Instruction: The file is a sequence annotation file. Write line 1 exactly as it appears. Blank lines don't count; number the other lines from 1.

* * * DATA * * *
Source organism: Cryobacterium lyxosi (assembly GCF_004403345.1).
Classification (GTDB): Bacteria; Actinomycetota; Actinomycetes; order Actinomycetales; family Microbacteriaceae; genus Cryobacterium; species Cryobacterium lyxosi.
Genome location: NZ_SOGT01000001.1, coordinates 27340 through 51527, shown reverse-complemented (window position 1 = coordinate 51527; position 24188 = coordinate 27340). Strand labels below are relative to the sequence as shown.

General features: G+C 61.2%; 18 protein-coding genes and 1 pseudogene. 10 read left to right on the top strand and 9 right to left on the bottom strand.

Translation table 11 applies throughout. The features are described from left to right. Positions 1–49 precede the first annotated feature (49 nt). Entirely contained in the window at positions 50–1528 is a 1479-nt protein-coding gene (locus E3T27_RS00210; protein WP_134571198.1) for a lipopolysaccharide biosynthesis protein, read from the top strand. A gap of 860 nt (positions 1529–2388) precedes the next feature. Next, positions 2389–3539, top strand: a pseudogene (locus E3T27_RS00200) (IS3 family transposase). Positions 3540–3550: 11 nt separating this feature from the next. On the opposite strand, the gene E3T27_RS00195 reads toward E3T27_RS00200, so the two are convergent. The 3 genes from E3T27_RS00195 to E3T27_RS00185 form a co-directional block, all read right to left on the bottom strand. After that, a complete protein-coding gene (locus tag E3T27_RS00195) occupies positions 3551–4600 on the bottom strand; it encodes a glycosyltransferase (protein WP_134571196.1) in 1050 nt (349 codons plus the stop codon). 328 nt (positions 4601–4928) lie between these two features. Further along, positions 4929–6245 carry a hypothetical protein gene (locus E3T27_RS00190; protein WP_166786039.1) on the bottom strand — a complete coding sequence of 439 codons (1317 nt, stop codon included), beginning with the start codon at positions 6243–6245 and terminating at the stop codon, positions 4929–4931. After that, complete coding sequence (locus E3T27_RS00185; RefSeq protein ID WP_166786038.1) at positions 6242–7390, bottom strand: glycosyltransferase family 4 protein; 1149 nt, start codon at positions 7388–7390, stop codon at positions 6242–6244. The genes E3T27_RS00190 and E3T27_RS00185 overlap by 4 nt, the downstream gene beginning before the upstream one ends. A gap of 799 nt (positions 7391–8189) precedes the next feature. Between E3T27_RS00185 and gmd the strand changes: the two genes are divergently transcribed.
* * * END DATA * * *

Source organism: Cryobacterium lyxosi (assembly GCF_004403345.1).